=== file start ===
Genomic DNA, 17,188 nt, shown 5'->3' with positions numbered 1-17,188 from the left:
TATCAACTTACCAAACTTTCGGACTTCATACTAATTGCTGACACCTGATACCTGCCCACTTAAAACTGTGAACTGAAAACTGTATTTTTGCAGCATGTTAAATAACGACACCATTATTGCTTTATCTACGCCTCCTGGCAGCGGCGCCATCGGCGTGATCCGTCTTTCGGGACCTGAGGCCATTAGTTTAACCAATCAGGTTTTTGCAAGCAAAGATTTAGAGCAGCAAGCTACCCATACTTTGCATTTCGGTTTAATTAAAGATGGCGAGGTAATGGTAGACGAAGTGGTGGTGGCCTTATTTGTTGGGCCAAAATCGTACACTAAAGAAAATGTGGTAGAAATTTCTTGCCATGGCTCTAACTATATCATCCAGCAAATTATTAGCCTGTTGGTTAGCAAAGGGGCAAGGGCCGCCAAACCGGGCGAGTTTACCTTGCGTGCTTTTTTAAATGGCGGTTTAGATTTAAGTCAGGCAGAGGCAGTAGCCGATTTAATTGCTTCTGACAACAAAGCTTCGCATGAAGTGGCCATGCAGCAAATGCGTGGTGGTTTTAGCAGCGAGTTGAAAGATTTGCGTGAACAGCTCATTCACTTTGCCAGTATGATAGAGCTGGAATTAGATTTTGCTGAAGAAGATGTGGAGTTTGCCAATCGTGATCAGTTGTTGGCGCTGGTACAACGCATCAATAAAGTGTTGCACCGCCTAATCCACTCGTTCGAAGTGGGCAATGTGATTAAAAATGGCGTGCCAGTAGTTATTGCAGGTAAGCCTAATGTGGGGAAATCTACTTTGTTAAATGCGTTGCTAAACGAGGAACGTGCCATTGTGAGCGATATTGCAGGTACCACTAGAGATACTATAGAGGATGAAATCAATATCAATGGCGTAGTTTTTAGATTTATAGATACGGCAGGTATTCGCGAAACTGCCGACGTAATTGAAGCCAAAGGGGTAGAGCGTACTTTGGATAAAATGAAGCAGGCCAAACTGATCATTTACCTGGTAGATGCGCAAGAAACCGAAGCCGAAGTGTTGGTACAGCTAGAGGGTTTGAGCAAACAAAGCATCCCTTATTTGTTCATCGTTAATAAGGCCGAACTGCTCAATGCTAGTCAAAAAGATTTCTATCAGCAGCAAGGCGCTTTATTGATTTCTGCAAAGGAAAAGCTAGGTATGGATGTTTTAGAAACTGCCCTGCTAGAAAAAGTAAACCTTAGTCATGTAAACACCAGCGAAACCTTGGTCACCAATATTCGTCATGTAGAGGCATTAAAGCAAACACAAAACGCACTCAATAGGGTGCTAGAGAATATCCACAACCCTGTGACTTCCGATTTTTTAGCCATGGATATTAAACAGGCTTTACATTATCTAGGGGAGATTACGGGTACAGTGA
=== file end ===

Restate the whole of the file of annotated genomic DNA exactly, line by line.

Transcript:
Genomic DNA, 17,188 nt, shown 5'->3' with positions numbered 1-17,188 from the left:
TATCAACTTACCAAACTTTCGGACTTCATACTAATTGCTGACACCTGATACCTGCCCACTTAAAACTGTGAACTGAAAACTGTATTTTTGCAGCATGTTAAATAACGACACCATTATTGCTTTATCTACGCCTCCTGGCAGCGGCGCCATCGGCGTGATCCGTCTTTCGGGACCTGAGGCCATTAGTTTAACCAATCAGGTTTTTGCAAGCAAAGATTTAGAGCAGCAAGCTACCCATACTTTGCATTTCGGTTTAATTAAAGATGGCGAGGTAATGGTAGACGAAGTGGTGGTGGCCTTATTTGTTGGGCCAAAATCGTACACTAAAGAAAATGTGGTAGAAATTTCTTGCCATGGCTCTAACTATATCATCCAGCAAATTATTAGCCTGTTGGTTAGCAAAGGGGCAAGGGCCGCCAAACCGGGCGAGTTTACCTTGCGTGCTTTTTTAAATGGCGGTTTAGATTTAAGTCAGGCAGAGGCAGTAGCCGATTTAATTGCTTCTGACAACAAAGCTTCGCATGAAGTGGCCATGCAGCAAATGCGTGGTGGTTTTAGCAGCGAGTTGAAAGATTTGCGTGAACAGCTCATTCACTTTGCCAGTATGATAGAGCTGGAATTAGATTTTGCTGAAGAAGATGTGGAGTTTGCCAATCGTGATCAGTTGTTGGCGCTGGTACAACGCATCAATAAAGTGTTGCACCGCCTAATCCACTCGTTCGAAGTGGGCAATGTGATTAAAAATGGCGTGCCAGTAGTTATTGCAGGTAAGCCTAATGTGGGGAAATCTACTTTGTTAAATGCGTTGCTAAACGAGGAACGTGCCATTGTGAGCGATATTGCAGGTACCACTAGAGATACTATAGAGGATGAAATCAATATCAATGGCGTAGTTTTTAGATTTATAGATACGGCAGGTATTCGCGAAACTGCCGACGTAATTGAAGCCAAAGGGGTAGAGCGTACTTTGGATAAAATGAAGCAGGCCAAACTGATCATTTACCTGGTAGATGCGCAAGAAACCGAAGCCGAAGTGTTGGTACAGCTAGAGGGTTTGAGCAAACAAAGCATCCCTTATTTGTTCATCGTTAATAAGGCCGAACTGCTCAATGCTAGTCAAAAAGATTTCTATCAGCAGCAAGGCGCTTTATTGATTTCTGCAAAGGAAAAGCTAGGTATGGATGTTTTAGAAACTGCCCTGCTAGAAAAAGTAAACCTTAGTCATGTAAACACCAGCGAAACCTTGGTCACCAATATTCGTCATGTAGAGGCATTAAAGCAAACACAAAACGCACTCAATAGGGTGCTAGAGAATATCCACAACCCTGTGACTTCCGATTTTTTAGCCATGGATATTAAACAGGCTTTACATTATCTAGGGGAGATTACGGGTACAGTGA